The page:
Friday, September 25

The Story Behind The Song. Track 9 - The Chatty Bandit

When I was in high school my friend Scott inspired me to be emphatic. He was one of the few people around who didn't seem to be afraid to express appreciation for pretty much anything, and he knew how to be happy. I've never seen anyone scarf down eight taco bell tacos with quite the same level of enthusiasm, nor take a bite out of a raw stick of butter just because. No project was impossible, either, including bizarre fashion videos and a skateboard ramp built from lumber stolen from a construction site. But I digress...

It was 10th grade. I literally decided to try to be like him. It was a conscious thing. Dispassion was for sissies. Apathy was boring. Life is about gratitude and enthusiasm.

I'm my own guy, of course. I don't know if Scott would write The Chatty Bandit, but maybe he would if he were into the sorts of things I am (those things in this case being Wedding Present-influenced guitar pop and a girl named L, I guess.) Though come to think of it Scott was one of two people responsible for getting me into The Wedding Present in the first place. The other culprit was Chris Drew, another person who is not afraid of feeling.

Anyway. This one's tough to write about, and I didn't expect it to be at the time I penned it. Have you ever acted kind of perfectly, or at least with perfect intention? Have you ever appreciated somebody with no reservation? Has there ever been somebody who just made you happy, for no particular reason at all? Their mere existence makes you glad to be alive and around? Somebody's whose foibles become something you are thankful for - just another way of making them stand out as who they are? Maybe they really like cheeseburgers or sing a certain song in the shower (so they say) or have a bipolar relationship with thunderstorms. In any event, it doesn't happen often, this appreciation. Only with the best of friends, in my experience. Family can be that way, but you know how families are. A perfect friend can be at a perfect distance. Close, but not so close that you start to resent them for not putting the cap back on the toothpaste tube. And by perfect, I don't mean flawless. I just mean perfect. Exactly as they are supposed to be. Any other way would be wrong.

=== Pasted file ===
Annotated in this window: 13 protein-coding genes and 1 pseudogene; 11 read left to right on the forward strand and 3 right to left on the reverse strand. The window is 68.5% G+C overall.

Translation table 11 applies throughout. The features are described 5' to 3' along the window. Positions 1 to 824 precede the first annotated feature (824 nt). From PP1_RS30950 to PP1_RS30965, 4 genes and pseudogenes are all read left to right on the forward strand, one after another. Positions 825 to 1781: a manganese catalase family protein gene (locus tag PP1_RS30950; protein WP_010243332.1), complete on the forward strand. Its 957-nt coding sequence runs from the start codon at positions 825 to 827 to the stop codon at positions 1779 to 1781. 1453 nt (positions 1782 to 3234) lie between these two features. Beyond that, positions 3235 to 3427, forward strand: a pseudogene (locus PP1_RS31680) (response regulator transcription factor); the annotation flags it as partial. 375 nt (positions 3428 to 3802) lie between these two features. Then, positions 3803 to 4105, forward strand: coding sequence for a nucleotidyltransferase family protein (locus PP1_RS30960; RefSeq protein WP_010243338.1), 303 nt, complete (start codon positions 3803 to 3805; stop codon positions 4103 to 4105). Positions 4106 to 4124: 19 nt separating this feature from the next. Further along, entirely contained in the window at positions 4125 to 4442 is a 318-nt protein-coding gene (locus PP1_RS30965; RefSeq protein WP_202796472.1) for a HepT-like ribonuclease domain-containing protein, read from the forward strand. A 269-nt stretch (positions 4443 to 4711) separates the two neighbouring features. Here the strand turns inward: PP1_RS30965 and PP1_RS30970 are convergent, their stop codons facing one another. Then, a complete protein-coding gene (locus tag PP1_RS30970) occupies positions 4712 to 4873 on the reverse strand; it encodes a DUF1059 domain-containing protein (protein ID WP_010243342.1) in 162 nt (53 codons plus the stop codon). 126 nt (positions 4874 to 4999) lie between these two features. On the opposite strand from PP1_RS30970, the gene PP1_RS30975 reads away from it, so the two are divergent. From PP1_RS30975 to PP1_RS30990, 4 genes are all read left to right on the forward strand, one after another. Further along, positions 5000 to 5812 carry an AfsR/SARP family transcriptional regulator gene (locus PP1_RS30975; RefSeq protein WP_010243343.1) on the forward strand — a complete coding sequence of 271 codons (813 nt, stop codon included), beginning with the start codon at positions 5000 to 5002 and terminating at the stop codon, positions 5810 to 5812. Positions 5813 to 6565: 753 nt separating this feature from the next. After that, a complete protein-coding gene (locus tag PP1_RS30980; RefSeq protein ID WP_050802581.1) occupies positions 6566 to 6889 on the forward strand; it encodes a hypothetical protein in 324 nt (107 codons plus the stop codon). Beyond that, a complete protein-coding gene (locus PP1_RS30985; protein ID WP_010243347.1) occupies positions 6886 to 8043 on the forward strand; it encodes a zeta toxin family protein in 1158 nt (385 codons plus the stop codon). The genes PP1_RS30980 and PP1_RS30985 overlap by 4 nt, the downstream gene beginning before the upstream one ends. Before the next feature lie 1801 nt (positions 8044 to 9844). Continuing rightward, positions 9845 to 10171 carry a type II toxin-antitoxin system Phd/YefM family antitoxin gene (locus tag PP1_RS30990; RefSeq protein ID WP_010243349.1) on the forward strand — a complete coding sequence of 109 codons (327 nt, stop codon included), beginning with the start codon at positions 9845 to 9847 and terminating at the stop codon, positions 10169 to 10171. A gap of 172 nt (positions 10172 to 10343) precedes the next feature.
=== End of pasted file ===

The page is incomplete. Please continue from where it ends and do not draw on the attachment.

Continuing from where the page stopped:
The Chatty Bandit made me happy just by being The Chatty Bandit. She would cheer me up with her stories and secrets. We wrote together. I fell in love with her music. I wanted to make her happy, just like she made me, and so I wrote this song. I thought she deserved it. It was only fair. The least I could do. The lyrics and feel and energy say it all, so I'm not going to rehash it. It's there. It's properly expressed.

There's nothing flashy about the production here. Just a bunch of meticulously arranged guitars and some particularly amazing drumming from Daniel. I like the "poke you in the stomach a little" chord at the end of the first chorus. And the tambourine and cutesy lyrics floating above the bridge of destruction. Oh, and there's a little subtle thing where I asked Pat to use the bass line from "There's no I in threesome" as a shout-out because El Bandita liked Interpol.

In the end, I'm glad that I wrote this song. It's one of my favorite on the record, and so it's impossible to regret it, though sometimes it's hard to sing. Aw heck, I'll even tell you a secret: The Chatty Bandit was Saucepants.

C'est la vie.

- Jesse Kates / Download our music for FREE